• Organize the outline and the paper around easily assimilated data – tables, equations, figures, schemes – rather than around text.
  • Organize in order of importance, not in chronological order. An important detail in writing papers concerns the weight to be given to topics. Neophytes often organize a paper in terms of chronology: that is, they give a recitation of their experimental, starting with their cherished initial failures and leading up to a climactic syccessful finale. This approach is completely wrong. Start with the most important results, and put the secondary results later, if at all. The reader usually does not care how you arrived at your big results, only what they are. Shorter papers are easier to read than longer ones.

3. Some Points of Style

  • Do not use nouns as adjective:
    Not: ATP formation; reaction product
    But: formation of ATP; product of the reaction
  • The word “this” must always be followed by a noun, so that its reference is explicit.
    Not: This is a fast reaction; This lead us to conclude
    But: This reaction is fast; This observation leads us to conclude
  • Describe experimental results uniformly in the past tense.
    Not: Addition of water gives product.
    But: Addition of water gave product.
  • Use the active voice whenever possible.
    Not:It was observed that the solution turned red.
    But: The solution turned red. or We observed that the solution turned red.
  • Complete all comparisons.
    Not: The yield was higher using bromine.
    But: The yield was higher using bromine than chlorine.
  • Type all papers double-spaced (not single- or one-and-a-half-spaced), and leave two spaces after colons, and after periods at the end of sentences. leave generous margins.

Assume that we will write all papers using the style of the American Chemical Society. You can get a good idea of this style from three sources:

  • The journals. Simply look at articles in the journals and copy the organization you see there.
  • Previous papers from the group. By looking at previous papers, you can see exactly how a paper should “look”. If what you wrote looks different, it probably is not what we want.
  • The ACS Handbook for Authors. Useful, detailed, especially the section on references, pp. 173 – 229.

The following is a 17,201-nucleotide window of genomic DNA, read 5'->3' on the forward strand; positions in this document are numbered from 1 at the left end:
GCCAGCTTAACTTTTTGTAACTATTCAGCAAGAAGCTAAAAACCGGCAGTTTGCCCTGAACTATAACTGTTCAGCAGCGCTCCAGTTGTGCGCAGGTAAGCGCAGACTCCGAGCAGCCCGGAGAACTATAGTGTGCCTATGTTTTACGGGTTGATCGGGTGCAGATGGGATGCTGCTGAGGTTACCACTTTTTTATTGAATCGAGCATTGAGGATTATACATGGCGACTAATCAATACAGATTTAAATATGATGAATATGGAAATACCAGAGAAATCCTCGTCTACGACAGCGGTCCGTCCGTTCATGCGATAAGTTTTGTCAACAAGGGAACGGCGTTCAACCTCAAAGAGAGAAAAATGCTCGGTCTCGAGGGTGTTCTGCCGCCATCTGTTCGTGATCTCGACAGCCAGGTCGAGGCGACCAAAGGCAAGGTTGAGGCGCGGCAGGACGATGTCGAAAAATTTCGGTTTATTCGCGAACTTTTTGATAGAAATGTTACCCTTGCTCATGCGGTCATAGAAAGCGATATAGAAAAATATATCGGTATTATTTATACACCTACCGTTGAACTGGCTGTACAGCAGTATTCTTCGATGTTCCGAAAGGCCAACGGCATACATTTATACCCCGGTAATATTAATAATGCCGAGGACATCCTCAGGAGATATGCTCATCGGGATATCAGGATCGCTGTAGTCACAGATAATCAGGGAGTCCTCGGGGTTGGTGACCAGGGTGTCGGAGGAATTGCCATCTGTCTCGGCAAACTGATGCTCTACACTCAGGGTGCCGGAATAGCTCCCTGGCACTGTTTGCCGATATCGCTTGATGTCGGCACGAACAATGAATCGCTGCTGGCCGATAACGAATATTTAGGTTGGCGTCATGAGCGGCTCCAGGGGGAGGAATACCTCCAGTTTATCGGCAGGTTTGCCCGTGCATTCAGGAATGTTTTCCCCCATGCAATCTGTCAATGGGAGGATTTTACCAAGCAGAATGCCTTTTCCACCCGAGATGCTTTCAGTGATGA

I also suggest you read Strunk and White, The Elements of Style (Macmillan: New York, 1979, 3rd ed.) to get a sense for usage. A number of other books on scientific writing are in the group library; these book all contain useful advice, but are not lively reading. There are also several excellent books on the design and figures.






2.1 为什么要写提纲?

在此,我必须强调提纲在论文写作、学术研讨及研究规划中的核心地位。我尤其相信,对于大家而言,以提纲为基础进行论文写作是最有效的方法。提纲是一份书面的行文计划,其中包括论文所依赖的数据。事实上,提纲不仅仅是列出各段的文字内容, 而是按照目的、 假说、 结论来精心组织和呈现数据。



2.2 如何写好提纲?

最经典的方法就是拿出一张白纸,随意写下当时脑子里蹦出的与论文有关的任何点子。自问一些显而易见的问题:“我为什么要做这项工作?” “它的意义何在?” “我想要验证哪些假说?” “我实际验证了哪些假说?” “结果如何,是否产生了新的化合方法?” “我进行了哪些测试?” “有哪些化合物,它们是怎么表征的?” 并且勾勒出可能的反应式及图示。抓住这些主要想法非常重要。如果你的研究起初是为了证实一个假说,可是当你仔细审视手头的资料时却发现,这些数据似乎能更好地证实另外一个假说,也不要担心。将这些都写下来,从中选择一个假说、目标、数据相互匹配的最佳组合。时常,论文完成之时,其目的与最初的目的已经不一样了。要知道,很多优秀的科学往往是机会主义与修正主义的碰撞产物。


1 引言


2 结果和讨论


3 结论


接下来, 将以上各部分更好地组织起来。尤其着力于整理数据,尽可能用清晰简洁的图表来展示数据。这个过程可能比较慢,因为我可能5次甚至10次尝试以不同的方式去描绘一张图,以求达到最清晰最美观的程度。

最后,把所有这一切 – 内容提纲、表格、草图、方程式,安排好顺序。




2.3 提纲的内容


1 标题

2 作者

3 摘要


4 引言



  • 研究目的
  • 研究的意义:为什么重要?
  • 研究背景:有谁做过同样的研究?是以什么样的方式?我们之前做过哪些研究?
  • 指引读者:读者能从中得到什么?哪些想法很独特且有意义?我们采取了哪些策略?
  • 总结:读者应期待怎样的结论?完善的提纲版本应该包括实验部分的所有环节(具体到段落小标题)。

5 结果与讨论


  • 烷基硫醇的合成
  • 单层膜的表征
  • 邻二醇结构的绝对构型
  • 滞后现象与表面粗糙度的关系
  • 温度对速率常数的影响
  • 自交换速率随溶剂极化度而降低


  • 初始材料的合成
  • 产物的表征
  • 表征方法
  • 测试方法
  • 结果(速率常数,接触角等)


  • 章节标题
  • 图表(附说明)
  • 示意图(附说明和脚注)
  • 方程
  • 表格(格式正确)


6 结论


7 实验部分


2.4 要点总结





  • 勿将名词用作形容词:
    ATP formation;reaction product
    formation of ATP (ATP的形成);product of the reaction(反应产物)
  • “this”后面必须接名词,以便明确指代对象。
    This is a fast reaction;This leads us to conclude
    This reaction is fast;This observation leads us to conclude
  • 描述实验结果一律要用过去时态。
    Addition of water gives product.
    Addition of water gave product. (加水后生成了产物)
  • 尽可能使用主动语态。
    It was observed that the solution turned red.
    The solution turned red. or
    We observed that the solution turned red. (溶液变成了红色)
  • 完整描述对比双方。
    The yield was higher using bromine.
    The yield was higher using bromine than chlorine. (用溴比用氯时产出率高。)
  • 使用两倍行距,冒号、逗号和句末的句号后空两个英文字符,留出足够的页边距。

同时我推荐Strunk和White所著The Elements of Style(《文体要素》),阅读此书找找文体格式用法的感觉。也可以在化学学会的图书馆借阅很多其他有关学术写作的书籍,这些书中有很多有益的建议,只是不够生动有趣。那里也有一些非常不错的有关图表设计的书值得一读。